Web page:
How to Keep Your Golf Swing Fresh During the Winter

Golf may seem like a summer game, but keeping your skills sharp over the winter is crucial for maintaining your handicap. Follow these tips from a pro at the Marriott Golf Academy℠ to keep yourself in the swing of things.

As winter sweeps across the country, the nation’s golfers are putting away their clubs with a sigh, no doubt longing for warmer days and a “good walk spoiled.” If you’re not lucky enough to be living in a year-round golf destination, you may be tempted to simply resign yourself to the fact that you — and your swing — must hibernate until spring.

But welcoming winter doesn’t mean that you have to let your swing get rusty, or (even worse) fall apart completely. Here are some tips from a golfing pro on how to keep your golf game going and improve your golf swing, even in the offseason.

Dress for Success

In some locales, winter doesn’t have to mean abandoning your golf game (I’m looking at you, Southern California and Florida). However, colder temperatures may require you to adjust your habits. Layer your clothing for increased warmth as you play. It’s also smart to use hand warmers in between swings to keep your fingers flexible enough to grip the club.

The cold air might not only affect you; it can affect your golf game, too. Cold air is denser than warm air, meaning it will increase both the lift and the drag on your ball. You may find your drive going higher and shorter when you’re playing in the winter, so take that into account when planning your shot. Practicing at a driving range in cooler temperatures can also help you adjust for this particular phenomenon.

Quick Tip:

Keep your golf balls at room temperature — don’t store them in your trunk. Golf ball materials lose some resiliency when it’s cold, resulting in less power when you hit the ball.

Take It Inside

Even with snow on the ground and bitter temperatures outside, you can still practice your game by using indoor equipment. Use a net for a low-tech option, or opt for an innovative golf simulation system such as TrackMan or GolfTEC.

According to Mike Ellis, senior golf instructor at Marriott Golf Academy in Palm Desert, California, “Some of these golf simulators are great and can even be found in restaurants or bars. You can virtually play Pebble Beach indoors even when it’s frigid outdoors.”

Elis also noted that although they use TrackMan at Marriott Golf Academy, any of these types of systems can work well for golfers living in cold climates.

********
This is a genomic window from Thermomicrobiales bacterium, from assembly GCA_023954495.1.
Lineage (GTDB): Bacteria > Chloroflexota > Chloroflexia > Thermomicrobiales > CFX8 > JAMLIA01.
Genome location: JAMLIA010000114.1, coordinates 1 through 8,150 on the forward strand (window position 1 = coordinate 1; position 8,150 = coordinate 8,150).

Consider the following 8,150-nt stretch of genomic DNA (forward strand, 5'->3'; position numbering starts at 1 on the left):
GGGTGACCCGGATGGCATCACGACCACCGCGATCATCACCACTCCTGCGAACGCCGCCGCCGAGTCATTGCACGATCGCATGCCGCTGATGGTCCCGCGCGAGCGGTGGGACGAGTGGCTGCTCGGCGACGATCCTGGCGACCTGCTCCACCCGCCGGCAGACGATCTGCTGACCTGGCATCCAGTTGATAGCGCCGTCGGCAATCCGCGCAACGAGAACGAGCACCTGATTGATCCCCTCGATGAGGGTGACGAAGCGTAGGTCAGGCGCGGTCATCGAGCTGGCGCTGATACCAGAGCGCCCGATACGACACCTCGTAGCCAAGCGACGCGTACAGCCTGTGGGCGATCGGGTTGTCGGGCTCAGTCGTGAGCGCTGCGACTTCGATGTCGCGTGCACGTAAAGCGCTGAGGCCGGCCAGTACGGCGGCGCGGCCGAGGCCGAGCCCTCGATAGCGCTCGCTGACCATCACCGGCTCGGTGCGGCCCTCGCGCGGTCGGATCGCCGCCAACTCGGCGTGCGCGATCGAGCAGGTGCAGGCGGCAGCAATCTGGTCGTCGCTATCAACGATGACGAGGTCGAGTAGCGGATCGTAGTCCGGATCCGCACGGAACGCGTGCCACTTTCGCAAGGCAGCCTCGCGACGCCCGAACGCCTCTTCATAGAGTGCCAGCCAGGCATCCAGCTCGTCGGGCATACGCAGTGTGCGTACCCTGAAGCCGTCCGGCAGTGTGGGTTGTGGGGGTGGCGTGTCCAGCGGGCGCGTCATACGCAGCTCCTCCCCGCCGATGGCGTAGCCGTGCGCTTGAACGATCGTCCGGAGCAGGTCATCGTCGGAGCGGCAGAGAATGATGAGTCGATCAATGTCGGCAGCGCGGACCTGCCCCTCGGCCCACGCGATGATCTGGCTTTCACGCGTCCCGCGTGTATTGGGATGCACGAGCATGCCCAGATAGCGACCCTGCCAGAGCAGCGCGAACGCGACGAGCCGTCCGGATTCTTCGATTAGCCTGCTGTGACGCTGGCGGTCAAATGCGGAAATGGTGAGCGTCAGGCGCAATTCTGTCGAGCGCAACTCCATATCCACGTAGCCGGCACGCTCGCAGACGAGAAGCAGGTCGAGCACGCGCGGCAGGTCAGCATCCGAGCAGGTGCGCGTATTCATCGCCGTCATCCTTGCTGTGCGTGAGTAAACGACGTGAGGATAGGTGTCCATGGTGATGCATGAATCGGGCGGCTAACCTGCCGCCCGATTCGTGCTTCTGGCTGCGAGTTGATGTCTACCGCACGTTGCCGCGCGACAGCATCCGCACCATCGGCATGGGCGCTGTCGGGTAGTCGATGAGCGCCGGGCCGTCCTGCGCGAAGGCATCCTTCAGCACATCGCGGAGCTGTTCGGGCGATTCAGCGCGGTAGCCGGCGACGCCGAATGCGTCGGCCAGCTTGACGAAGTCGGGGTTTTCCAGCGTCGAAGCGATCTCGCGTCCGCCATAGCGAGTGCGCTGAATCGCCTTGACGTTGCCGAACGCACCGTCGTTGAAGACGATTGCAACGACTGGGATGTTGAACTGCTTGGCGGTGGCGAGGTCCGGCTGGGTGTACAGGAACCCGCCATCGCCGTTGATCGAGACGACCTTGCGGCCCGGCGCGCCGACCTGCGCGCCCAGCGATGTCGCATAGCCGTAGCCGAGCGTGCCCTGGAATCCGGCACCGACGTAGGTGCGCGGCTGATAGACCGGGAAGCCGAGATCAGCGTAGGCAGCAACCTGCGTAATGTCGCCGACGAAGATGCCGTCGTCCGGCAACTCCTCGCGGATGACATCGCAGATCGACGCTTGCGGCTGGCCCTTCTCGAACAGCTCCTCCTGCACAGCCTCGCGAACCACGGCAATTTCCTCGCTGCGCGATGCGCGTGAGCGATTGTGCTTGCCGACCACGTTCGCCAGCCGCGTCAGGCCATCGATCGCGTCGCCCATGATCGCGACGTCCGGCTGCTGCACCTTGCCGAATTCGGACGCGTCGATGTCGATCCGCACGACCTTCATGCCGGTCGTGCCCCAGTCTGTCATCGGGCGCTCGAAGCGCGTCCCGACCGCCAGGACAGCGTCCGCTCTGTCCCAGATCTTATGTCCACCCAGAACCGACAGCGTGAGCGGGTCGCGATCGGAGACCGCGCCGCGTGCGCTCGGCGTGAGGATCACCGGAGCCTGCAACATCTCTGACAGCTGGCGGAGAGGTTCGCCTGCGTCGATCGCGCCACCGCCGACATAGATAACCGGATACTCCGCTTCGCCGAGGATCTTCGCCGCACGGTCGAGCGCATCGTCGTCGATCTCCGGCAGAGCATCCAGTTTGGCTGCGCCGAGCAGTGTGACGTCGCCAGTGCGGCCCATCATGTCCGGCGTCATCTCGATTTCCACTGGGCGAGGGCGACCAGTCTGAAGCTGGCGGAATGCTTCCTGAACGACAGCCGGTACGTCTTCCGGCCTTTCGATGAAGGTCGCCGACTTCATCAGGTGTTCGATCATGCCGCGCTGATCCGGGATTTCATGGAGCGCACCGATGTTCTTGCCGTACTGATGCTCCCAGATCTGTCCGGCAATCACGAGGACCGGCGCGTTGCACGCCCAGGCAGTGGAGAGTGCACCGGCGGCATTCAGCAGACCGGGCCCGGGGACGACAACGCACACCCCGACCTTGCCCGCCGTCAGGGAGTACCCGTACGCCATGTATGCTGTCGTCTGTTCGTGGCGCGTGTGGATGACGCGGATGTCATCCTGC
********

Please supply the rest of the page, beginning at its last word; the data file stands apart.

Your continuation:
Quick Tip:

With locations in more than 25 states, Topgolf allows you to play “golf” year-round while enjoying food and drink with your friends. The high-tech game involves hitting microchipped golf balls at giant, dartboard-like targets on an outfield.

Stretch It Out

If you don’t have access to a simulator, you can still keep your swing in good condition by practicing at home. “Anywhere (indoors) you can swing a golf club will help you stay limber for the upcoming golf season,” Ellis said. “Specifically, in terms of tightness and stretching, you have to keep it going.”

According to Ellis, because golf utilizes many different muscle groups, it’s vital to maintain your core strength and stay flexible. Consider trying stretches that engage your quadriceps, back, hamstrings, hips, wrists, shoulders and core muscles. Stretching not only will help you avoid injury, but it may help promote a fluid, full golf swing, which can improve your performance.

Another helpful way to keep up your overall fitness and form is yoga. There are even golf-specific yoga flows that will help keep you moving and improving during the winter months. Much as he hates to admit it, even my dad (reluctantly) credits yoga for enhancing his game.

Quick Tip:

Not ready to savasana your way to a better swing? Ellis recommends practicing with a weighted, heavier-than-normal golf club during the winter. This makes your actual clubs feel light when you pick them up again, and it will help increase the speed and power of your swing.

Keep It Up

No matter how you choose to stay in the game, don’t let the offseason derail your golf game. After all, if you take four to six months off, it’ll take at least that long to build back up your skills next summer. So, bundle up, hit an indoor simulator or even better: plan a trip to a great winter golf destination like Hilton Head, Palm Springs or Orlando. Your summer swing will thank you.

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Enhance your swing at Marriott Golf Academy.

Katie C. is a freelance writer living in Denver, Colorado.